How to Solve Money Problems
"If you're behind in paying your bills -- or if a creditor's records mistakenly make it appear that you are -- a debt collector may be contacting you," says Richard Fonfrias, Chicago based bankruptcy lawyer.
The Federal Trade Commission (FTC), the nation's consumer protection agency, enforces the Fair Debt Collection Practices Act (FDCPA). This Act prohibits debt collectors from using abusive, unfair, or deceptive practices to collect from you.
Under the FDCPA, a debt collector is someone who regularly collects debts owed to others. This includes collection agencies, lawyers who collect debts on a regular basis, and companies that buy delinquent debts and then try to collect them.
Here are questions and answers about your rights under the Act:
What types of debts are covered?
The Act covers personal, family, and household debts, including money you owe on a personal credit card account, an auto loan, a medical bill, and your mortgage. The FDCPA does not cover debts you incurred to run a business.
Can a debt collector contact you any time or any place?
No. A debt collector may not contact you at inconvenient times or places, such as before 8 in the morning or after 9 at night, unless you agree to it. Also, collectors may not contact you at work if they're told (orally or in writing) that you're not allowed to get calls there.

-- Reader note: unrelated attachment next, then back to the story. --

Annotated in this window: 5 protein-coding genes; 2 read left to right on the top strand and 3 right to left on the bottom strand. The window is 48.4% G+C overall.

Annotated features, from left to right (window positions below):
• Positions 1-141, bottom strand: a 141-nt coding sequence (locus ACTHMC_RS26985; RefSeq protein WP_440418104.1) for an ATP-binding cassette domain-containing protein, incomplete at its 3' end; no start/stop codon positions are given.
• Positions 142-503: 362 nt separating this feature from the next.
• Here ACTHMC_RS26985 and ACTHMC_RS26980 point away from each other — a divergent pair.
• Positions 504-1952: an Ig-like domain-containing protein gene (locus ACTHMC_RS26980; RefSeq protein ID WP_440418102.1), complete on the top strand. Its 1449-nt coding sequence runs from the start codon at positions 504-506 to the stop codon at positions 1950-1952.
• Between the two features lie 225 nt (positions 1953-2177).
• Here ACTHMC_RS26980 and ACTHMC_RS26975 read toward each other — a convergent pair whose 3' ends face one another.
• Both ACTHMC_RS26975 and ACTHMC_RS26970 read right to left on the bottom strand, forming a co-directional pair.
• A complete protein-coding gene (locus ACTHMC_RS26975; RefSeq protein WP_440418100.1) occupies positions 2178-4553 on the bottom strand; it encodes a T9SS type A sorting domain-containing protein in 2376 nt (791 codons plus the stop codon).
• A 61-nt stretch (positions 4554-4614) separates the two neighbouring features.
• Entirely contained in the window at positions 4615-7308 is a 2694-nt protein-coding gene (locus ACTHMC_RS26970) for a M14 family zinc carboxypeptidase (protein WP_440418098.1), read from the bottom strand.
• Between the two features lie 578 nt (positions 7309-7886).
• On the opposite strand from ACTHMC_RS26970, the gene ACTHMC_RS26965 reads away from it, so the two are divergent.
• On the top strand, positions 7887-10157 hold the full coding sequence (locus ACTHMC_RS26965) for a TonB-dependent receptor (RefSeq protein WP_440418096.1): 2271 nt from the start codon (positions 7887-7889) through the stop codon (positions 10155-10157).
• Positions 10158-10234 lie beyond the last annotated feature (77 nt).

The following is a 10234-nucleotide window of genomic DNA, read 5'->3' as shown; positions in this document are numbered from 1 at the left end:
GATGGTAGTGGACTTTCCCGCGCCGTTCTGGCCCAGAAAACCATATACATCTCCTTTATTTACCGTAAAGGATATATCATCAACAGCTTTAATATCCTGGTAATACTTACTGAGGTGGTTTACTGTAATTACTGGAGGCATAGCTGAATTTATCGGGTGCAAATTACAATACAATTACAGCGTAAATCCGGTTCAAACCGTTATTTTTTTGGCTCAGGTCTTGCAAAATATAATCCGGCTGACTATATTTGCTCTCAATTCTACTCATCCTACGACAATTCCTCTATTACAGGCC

How can you stop a debt collector from contacting you?
If a collector contacts you about a debt, you may want to talk to them at least once to see if you can resolve the matter -- even if you think you don't owe the debt, you can't repay it immediately, or that the collector is contacting you by mistake. If you decide that you don't want the collector to contact you again, tell the collector in writing to stop contacting you. Here's how:
Make a copy of your letter. Send the original by certified mail, and pay for a "return receipt" so you'll be able to document what the collector received. Once the collector receives your letter, they may not contact you again, with two exceptions: a collector can contact you to tell you there will be no further contact or to let you know that they or the creditor intend to take a specific action, like filing a lawsuit.
Sending a letter to a debt collector demanding no further contact does not get rid of the debt, but it should stop the contact. The creditor or the debt collector still can sue you to collect the debt.
Can a debt collector contact anyone else about your debt?